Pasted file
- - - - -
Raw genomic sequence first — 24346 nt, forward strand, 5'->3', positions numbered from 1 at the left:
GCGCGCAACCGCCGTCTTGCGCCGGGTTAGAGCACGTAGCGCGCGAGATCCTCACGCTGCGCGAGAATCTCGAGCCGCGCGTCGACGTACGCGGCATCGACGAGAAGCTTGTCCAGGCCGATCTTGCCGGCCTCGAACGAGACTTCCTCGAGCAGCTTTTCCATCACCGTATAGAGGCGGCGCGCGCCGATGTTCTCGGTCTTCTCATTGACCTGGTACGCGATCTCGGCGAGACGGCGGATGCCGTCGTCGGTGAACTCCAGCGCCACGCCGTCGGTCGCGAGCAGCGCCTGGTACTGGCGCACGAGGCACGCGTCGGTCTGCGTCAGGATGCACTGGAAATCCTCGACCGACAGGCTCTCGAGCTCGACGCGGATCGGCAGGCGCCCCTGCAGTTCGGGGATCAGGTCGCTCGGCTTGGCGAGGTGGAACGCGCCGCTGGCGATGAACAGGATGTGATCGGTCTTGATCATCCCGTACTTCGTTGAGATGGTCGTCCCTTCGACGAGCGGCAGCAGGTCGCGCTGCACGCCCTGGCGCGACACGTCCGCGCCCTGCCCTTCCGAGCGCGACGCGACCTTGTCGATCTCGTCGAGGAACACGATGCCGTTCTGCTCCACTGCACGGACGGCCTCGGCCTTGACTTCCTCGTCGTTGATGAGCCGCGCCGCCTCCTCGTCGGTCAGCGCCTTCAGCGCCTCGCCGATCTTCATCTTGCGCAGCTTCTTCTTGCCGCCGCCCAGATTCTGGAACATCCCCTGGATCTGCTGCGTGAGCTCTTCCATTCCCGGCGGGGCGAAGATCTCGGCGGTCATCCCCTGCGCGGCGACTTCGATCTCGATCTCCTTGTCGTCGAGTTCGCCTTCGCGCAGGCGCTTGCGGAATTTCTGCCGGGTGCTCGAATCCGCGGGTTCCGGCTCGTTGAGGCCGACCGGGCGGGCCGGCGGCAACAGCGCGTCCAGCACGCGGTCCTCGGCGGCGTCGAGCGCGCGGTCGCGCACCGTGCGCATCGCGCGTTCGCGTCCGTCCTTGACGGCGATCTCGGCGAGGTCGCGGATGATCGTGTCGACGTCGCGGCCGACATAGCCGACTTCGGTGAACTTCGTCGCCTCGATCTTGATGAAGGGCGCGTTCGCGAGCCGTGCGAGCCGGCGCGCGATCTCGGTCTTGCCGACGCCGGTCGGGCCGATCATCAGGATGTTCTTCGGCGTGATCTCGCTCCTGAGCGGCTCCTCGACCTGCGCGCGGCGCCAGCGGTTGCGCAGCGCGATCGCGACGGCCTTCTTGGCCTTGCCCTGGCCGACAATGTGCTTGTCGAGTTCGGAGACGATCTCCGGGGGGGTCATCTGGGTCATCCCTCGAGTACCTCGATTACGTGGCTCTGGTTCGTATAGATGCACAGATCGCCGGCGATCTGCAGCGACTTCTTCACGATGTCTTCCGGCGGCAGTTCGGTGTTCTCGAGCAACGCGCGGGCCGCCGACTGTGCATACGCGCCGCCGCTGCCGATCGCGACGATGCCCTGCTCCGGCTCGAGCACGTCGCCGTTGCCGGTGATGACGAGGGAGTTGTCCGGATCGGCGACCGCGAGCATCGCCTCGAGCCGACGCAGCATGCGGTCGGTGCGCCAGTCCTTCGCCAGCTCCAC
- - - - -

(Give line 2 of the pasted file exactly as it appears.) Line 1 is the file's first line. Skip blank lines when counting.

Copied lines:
GCGCGCAACCGCCGTCTTGCGCCGGGTTAGAGCACGTAGCGCGCGAGATCCTCACGCTGCGCGAGAATCTCGAGCCGCGCGTCGACGTACGCGGCATCGACGAGAAGCTTGTCCAGGCCGATCTTGCCGGCCTCGAACGAGACTTCCTCGAGCAGCTTTTCCATCACCGTATAGAGGCGGCGCGCGCCGATGTTCTCGGTCTTCTCATTGACCTGGTACGCGATCTCGGCGAGACGGCGGATGCCGTCGTCGGTGAACTCCAGCGCCACGCCGTCGGTCGCGAGCAGCGCCTGGTACTGGCGCACGAGGCACGCGTCGGTCTGCGTCAGGATGCACTGGAAATCCTCGACCGACAGGCTCTCGAGCTCGACGCGGATCGGCAGGCGCCCCTGCAGTTCGGGGATCAGGTCGCTCGGCTTGGCGAGGTGGAACGCGCCGCTGGCGATGAACAGGATGTGATCGGTCTTGATCATCCCGTACTTCGTTGAGATGGTCGTCCCTTCGACGAGCGGCAGCAGGTCGCGCTGCACGCCCTGGCGCGACACGTCCGCGCCCTGCCCTTCCGAGCGCGACGCGACCTTGTCGATCTCGTCGAGGAACACGATGCCGTTCTGCTCCACTGCACGGACGGCCTCGGCCTTGACTTCCTCGTCGTTGATGAGCCGCGCCGCCTCCTCGTCGGTCAGCGCCTTCAGCGCCTCGCCGATCTTCATCTTGCGCAGCTTCTTCTTGCCGCCGCCCAGATTCTGGAACATCCCCTGGATCTGCTGCGTGAGCTCTTCCATTCCCGGCGGGGCGAAGATCTCGGCGGTCATCCCCTGCGCGGCGACTTCGATCTCGATCTCCTTGTCGTCGAGTTCGCCTTCGCGCAGGCGCTTGCGGAATTTCTGCCGGGTGCTCGAATCCGCGGGTTCCGGCTCGTTGAGGCCGACCGGGCGGGCCGGCGGCAACAGCGCGTCCAGCACGCGGTCCTCGGCGGCGTCGAGCGCGCGGTCGCGCACCGTGCGCATCGCGCGTTCGCGTCCGTCCTTGACGGCGATCTCGGCGAGGTCGCGGATGATCGTGTCGACGTCGCGGCCGACATAGCCGACTTCGGTGAACTTCGTCGCCTCGATCTTGATGAAGGGCGCGTTCGCGAGCCGTGCGAGCCGGCGCGCGATCTCGGTCTTGCCGACGCCGGTCGGGCCGATCATCAGGATGTTCTTCGGCGTGATCTCGCTCCTGAGCGGCTCCTCGACCTGCGCGCGGCGCCAGCGGTTGCGCAGCGCGATCGCGACGGCCTTCTTGGCCTTGCCCTGGCCGACAATGTGCTTGTCGAGTTCGGAGACGATCTCCGGGGGGGTCATCTGGGTCATCCCTCGAGTACCTCGATTACGTGGCTCTGGTTCGTATAGATGCACAGATCGCCGGCGATCTGCAGCGACTTCTTCACGATGTCTTCCGGCGGCAGTTCGGTGTTCTCGAGCAACGCGCGGGCCGCCGACTGTGCATACGCGCCGCCGCTGCCGATCGCGACGATGCCCTGCTCCGGCTCGAGCACGTCGCCGTTGCCGGTGATGACGAGGGAGTTGTCCGGATCGGCGACCGCGAGCATCGCCTCGAGCCGACGCAGCATGCGGTCGGTGCGCCAGTCCTTCGCCAGCTCCAC